When Your OCD Comes Creeping Back
The hardest part about obsessive compulsive disorder (OCD) – or any mental illness, for that matter – is that it’s never really gone forever. Medication and therapy make it manageable, but ultimately it is still a part of you. This is something I am working to accept. It’s not easy, that’s for sure. But I’m trying to come to terms with it.
This past week has been really hard for me, because many of my OCD symptoms popped up again, seemingly out of the blue. Suddenly, the intrusive thoughts feel fresh, and somehow more terrifying than before. Suddenly, getting out of bed in the morning has become more difficult. Suddenly I feel trapped. Overwhelmed. Scared. Uncomfortable. Suddenly, I am plagued by doubts and worries, wondering if I will ever truly be “OK” again.
I’m trying to apply all of the healthy coping mechanisms I worked on in counseling. I’m trying to refrain from compulsions and negative thinking patterns – which I know give the disease more power than it deserves. But this week it’s been hard. And there are times when I haven’t been as successful as I would like.
I have to remember that having a few bad days or weeks does not make me a failure. It doesn’t mean I should give up, or stop trying. Because this illness never really goes away. It goes into hibernation, sure. But it never permanently disappears. Sometimes, it creeps back into your life. Sometimes it wakes up from its slumber, regardless of how long or short it has gone into hiding. When this happens, everything starts to feel impossibly hard and scary. It doesn’t make sense, logically speaking. But if you have been plagued by symptoms of OCD, you know that nothing about this disease makes sense.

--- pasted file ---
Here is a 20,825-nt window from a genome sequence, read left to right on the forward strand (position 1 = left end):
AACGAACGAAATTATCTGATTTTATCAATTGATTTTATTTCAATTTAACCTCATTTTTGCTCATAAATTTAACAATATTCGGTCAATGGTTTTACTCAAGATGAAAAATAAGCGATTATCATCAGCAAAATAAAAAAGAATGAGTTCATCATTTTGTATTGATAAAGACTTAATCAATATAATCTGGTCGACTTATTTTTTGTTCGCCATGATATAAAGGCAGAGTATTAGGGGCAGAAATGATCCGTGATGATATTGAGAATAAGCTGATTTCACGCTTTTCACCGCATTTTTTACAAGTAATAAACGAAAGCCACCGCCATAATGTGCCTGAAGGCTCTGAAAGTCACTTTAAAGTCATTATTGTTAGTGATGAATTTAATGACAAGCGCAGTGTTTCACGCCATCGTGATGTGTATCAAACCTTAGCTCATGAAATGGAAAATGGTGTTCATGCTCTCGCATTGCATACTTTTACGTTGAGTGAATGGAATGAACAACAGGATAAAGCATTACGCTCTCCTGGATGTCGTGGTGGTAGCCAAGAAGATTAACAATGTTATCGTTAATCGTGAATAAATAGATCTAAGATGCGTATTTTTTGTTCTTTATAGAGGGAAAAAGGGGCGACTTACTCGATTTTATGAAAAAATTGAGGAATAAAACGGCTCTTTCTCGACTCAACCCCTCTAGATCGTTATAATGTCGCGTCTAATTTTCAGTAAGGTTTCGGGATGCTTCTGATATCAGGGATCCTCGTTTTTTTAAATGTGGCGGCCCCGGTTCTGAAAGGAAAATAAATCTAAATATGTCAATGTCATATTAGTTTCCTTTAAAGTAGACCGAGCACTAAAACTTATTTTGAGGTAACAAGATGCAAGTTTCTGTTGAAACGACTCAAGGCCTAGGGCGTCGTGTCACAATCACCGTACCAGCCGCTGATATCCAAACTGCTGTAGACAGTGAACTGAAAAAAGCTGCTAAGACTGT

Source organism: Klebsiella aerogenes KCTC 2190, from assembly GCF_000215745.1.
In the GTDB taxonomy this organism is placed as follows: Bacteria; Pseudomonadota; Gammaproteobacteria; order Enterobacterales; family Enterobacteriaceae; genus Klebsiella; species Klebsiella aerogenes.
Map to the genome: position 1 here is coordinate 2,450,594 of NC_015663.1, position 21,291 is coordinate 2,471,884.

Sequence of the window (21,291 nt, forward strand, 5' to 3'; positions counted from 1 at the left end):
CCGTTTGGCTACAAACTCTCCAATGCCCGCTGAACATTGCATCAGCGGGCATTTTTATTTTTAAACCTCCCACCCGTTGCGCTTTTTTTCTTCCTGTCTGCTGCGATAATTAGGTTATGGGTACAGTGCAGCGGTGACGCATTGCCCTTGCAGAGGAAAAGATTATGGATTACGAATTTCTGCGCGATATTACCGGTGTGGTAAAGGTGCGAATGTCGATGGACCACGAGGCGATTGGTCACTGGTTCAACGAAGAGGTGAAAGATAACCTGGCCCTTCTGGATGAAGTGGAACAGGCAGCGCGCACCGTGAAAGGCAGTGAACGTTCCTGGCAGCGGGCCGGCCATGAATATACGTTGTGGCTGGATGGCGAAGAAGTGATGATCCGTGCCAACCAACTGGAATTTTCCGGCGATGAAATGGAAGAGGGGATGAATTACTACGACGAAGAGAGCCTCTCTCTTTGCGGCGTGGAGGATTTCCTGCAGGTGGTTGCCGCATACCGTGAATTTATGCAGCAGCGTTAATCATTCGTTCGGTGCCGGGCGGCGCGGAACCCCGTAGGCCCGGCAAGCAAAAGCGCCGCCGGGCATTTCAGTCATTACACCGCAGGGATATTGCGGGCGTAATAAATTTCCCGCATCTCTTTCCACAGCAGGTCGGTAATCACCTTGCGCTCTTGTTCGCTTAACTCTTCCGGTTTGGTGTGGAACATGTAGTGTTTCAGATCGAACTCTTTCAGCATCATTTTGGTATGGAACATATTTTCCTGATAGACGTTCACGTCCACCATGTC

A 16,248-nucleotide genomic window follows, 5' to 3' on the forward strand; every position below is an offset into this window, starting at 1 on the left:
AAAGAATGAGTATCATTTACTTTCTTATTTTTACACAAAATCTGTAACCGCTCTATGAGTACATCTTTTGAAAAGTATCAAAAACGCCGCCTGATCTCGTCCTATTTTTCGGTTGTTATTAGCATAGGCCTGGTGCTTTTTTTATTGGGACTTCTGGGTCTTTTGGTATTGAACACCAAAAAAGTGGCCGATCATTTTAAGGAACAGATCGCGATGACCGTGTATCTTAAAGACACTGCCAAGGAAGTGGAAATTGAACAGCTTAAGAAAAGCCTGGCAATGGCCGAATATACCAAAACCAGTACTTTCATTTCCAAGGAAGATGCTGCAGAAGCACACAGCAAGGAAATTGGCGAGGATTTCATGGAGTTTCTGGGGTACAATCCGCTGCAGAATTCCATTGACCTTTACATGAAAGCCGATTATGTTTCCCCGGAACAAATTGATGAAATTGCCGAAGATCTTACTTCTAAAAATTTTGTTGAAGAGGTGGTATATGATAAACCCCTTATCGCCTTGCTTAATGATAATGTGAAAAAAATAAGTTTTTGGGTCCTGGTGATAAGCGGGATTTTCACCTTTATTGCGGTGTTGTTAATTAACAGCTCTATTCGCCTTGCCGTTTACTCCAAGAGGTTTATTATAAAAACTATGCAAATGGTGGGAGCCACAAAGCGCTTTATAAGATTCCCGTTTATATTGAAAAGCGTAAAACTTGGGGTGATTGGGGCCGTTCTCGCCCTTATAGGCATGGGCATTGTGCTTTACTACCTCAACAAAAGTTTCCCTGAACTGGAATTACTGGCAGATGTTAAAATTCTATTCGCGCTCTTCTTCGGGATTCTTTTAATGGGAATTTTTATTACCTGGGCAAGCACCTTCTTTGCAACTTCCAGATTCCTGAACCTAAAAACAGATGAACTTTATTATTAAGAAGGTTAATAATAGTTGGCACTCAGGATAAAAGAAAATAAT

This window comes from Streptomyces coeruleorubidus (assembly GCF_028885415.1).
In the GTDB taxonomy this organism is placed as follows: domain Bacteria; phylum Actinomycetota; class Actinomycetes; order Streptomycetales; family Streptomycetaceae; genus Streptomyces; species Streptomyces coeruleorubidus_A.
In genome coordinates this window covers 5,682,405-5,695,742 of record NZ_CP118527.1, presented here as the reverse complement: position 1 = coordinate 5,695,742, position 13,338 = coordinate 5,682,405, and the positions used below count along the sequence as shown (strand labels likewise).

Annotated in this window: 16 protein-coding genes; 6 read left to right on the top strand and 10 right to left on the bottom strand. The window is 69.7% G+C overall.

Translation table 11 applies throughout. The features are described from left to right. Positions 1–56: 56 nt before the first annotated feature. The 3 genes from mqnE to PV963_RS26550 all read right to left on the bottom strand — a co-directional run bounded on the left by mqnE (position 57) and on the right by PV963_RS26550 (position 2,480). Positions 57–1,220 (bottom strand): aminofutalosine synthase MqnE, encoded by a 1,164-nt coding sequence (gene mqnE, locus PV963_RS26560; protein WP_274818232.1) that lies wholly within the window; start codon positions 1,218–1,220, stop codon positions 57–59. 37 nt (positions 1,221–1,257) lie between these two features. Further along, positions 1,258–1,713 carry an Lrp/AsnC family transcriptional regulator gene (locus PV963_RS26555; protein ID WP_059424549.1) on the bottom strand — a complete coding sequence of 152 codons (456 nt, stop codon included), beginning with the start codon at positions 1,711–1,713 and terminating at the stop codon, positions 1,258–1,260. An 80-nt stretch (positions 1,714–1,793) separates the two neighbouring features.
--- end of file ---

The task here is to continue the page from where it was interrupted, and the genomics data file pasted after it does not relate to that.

I have an appointment with a therapist later this week. It’s someone I haven’t seen before, which is already making me incredibly anxious. But, at the same time, despite the discomfort, I am cautiously optimistic. I know that trying to manage this on my own isn’t working. I know that I need someone else in my corner. I hope that with more counseling, I can find my way back to being “OK.” I’ve seen the other side before. I know what that looks like. And as much as my brain tries to tell me that getting back there is impossible, I have to remind myself that I can. I have to remind myself that I will. I will manage this. I will be “OK.”
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